The overall six-month mortality was 38% with no difference between groups; (controls (37%) versus intervention (39%), (p > 0.05). In the control group 11(50%) of deaths occurred within one month of randomisation, compared with 7(32%) of deaths in the intervention group, p = 0.20. There was no significant difference in age, hospital length of stay, number of medications, co-morbidities, depression scores or study group between survivors and non-survivors. Survivors had better cognition scores (mean MMSE 13.4 versus 6.4, p = 0.01) and better functional status that those who died (mean Barthel score 48 versus 34, p = 0.04).
Participation in advance care planning and advance directive completion
Of the 54(95%) intervention group residents who survived to the first post-discharge visit and could be offered an ACP discussion, 41(76%) residents and their families participated in at least one family meeting and ACP discussion and 36(67%) documented an AD. The mean time from enrolment in the service to written AD documentation was 40 days, (range 0 to 184). Only 8% of residents completed an AD themselves, the majority being documented by legally appointed proxy decision makers (23%) or family members (69%). Of those with a completed AD 56% avoided a subsequent hospital admission, and 44% were readmitted at least once. Of those with completed ADs, 78% of residents/proxies preferred to receive acute treatment for medical deteriorations within the facility however, 42% also considered acute care admission to be a reasonable option. Most participants did not want aggressive medical treatment including cardiopulmonary resuscitation (CPR) (70%). However 83% wanted to have initial medical investigations performed and to receive limited active treatment (eg: blood tests and intravenous antibiotics) for reversible conditions such as acute infection.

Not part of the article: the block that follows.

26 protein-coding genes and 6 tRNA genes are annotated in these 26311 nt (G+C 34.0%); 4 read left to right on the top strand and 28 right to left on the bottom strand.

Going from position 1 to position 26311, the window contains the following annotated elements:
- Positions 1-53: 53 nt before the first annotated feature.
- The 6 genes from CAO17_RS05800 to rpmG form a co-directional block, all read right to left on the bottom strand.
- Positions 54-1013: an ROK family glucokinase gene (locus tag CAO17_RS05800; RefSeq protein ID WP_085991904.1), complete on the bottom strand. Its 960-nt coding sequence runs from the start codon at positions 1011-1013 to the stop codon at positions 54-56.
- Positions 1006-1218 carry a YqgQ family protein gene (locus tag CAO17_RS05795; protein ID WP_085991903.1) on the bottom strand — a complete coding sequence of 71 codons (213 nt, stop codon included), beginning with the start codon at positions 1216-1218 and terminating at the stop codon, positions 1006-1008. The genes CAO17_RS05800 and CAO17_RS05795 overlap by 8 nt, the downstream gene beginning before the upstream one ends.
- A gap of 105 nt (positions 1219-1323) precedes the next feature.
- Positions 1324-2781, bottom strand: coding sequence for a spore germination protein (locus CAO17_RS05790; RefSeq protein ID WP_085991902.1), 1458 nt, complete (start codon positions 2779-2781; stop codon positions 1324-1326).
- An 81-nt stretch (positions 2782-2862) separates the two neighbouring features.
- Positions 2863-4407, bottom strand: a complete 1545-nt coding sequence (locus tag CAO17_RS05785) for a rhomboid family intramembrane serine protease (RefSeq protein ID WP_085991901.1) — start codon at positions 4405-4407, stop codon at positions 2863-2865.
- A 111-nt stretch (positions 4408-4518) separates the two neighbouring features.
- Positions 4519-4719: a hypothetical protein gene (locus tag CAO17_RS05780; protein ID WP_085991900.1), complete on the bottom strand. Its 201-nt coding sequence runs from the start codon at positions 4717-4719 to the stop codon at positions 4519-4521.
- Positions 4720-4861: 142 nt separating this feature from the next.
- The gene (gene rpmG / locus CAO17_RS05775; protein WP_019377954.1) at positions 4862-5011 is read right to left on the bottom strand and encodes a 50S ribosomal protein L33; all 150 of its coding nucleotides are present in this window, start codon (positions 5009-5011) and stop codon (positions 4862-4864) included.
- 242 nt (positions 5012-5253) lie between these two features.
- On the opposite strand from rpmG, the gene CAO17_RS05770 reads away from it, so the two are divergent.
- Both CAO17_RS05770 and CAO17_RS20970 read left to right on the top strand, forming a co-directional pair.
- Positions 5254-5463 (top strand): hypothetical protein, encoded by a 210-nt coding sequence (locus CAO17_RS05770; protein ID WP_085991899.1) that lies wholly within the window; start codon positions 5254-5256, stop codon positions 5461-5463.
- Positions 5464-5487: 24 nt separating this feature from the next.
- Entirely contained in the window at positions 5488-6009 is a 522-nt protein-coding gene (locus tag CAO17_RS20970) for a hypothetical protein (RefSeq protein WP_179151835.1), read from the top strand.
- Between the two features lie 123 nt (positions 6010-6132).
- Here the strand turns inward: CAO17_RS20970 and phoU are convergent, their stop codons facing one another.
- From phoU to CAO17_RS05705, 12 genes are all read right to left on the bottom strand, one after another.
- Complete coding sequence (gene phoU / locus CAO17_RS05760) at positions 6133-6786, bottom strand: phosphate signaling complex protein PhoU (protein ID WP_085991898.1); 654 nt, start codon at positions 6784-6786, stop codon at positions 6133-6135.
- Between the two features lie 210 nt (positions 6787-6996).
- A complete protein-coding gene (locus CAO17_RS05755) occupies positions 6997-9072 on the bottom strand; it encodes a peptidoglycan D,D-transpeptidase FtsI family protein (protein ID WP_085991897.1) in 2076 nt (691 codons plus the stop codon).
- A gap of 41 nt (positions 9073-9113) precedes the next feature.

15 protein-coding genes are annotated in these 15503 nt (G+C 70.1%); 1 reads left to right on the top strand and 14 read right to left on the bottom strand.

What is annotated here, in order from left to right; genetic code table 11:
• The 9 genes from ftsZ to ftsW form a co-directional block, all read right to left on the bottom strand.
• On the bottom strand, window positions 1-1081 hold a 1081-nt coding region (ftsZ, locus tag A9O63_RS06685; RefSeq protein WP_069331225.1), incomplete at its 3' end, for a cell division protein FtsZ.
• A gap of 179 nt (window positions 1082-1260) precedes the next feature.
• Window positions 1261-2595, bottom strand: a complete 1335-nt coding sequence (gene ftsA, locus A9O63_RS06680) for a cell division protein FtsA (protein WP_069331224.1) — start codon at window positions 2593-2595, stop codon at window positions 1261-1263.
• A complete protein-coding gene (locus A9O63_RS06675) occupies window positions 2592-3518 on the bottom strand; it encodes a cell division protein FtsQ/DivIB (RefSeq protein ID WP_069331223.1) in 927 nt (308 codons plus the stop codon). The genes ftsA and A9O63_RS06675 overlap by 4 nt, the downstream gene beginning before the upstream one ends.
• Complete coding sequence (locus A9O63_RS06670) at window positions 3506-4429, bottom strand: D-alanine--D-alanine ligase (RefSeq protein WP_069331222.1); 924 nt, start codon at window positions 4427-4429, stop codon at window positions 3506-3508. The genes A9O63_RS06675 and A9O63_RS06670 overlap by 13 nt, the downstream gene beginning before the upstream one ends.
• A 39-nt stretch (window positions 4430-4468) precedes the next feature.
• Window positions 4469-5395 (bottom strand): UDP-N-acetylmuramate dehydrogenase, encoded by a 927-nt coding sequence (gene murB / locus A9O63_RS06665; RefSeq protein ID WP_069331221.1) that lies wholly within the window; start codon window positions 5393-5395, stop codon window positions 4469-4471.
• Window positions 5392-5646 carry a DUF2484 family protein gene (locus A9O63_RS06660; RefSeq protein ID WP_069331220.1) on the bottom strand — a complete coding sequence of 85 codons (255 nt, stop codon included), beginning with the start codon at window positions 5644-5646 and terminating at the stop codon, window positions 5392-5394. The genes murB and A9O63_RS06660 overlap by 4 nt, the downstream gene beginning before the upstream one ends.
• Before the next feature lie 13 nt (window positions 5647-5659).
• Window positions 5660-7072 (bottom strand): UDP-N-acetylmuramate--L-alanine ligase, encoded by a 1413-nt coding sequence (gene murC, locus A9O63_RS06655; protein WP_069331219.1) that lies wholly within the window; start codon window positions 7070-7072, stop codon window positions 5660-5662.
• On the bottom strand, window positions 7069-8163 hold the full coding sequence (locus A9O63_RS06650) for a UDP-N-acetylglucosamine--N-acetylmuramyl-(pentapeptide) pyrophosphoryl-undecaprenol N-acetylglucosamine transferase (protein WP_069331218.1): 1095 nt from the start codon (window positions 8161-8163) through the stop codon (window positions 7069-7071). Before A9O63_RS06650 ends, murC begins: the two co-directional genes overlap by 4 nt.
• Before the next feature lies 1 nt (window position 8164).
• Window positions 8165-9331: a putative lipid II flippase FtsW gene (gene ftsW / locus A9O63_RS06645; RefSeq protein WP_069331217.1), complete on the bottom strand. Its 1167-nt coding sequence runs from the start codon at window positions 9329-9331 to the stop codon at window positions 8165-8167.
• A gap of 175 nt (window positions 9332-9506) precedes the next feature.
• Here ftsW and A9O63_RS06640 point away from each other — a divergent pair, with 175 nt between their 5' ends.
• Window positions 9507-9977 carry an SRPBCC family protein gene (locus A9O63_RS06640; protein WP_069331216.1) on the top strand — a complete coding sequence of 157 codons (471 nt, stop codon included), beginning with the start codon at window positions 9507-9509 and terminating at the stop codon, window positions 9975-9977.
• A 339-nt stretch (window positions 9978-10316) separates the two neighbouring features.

Resident/family satisfaction surveys were distributed to 78% of participants with a response rate of 49%. The majority (80%) of the intervention group (compared with 45% of controls) had the subjective impression that the RECIPE service had successfully helped to avoid hospital readmission (Table 2). The GP survey response rate was 49% with the majority caring for intervention group patients. In this group 65% found the service useful, 75% agreed that RECIPE was an attractive alternative to hospitalisation and 70% reported that residents were less likely to be sent to hospital.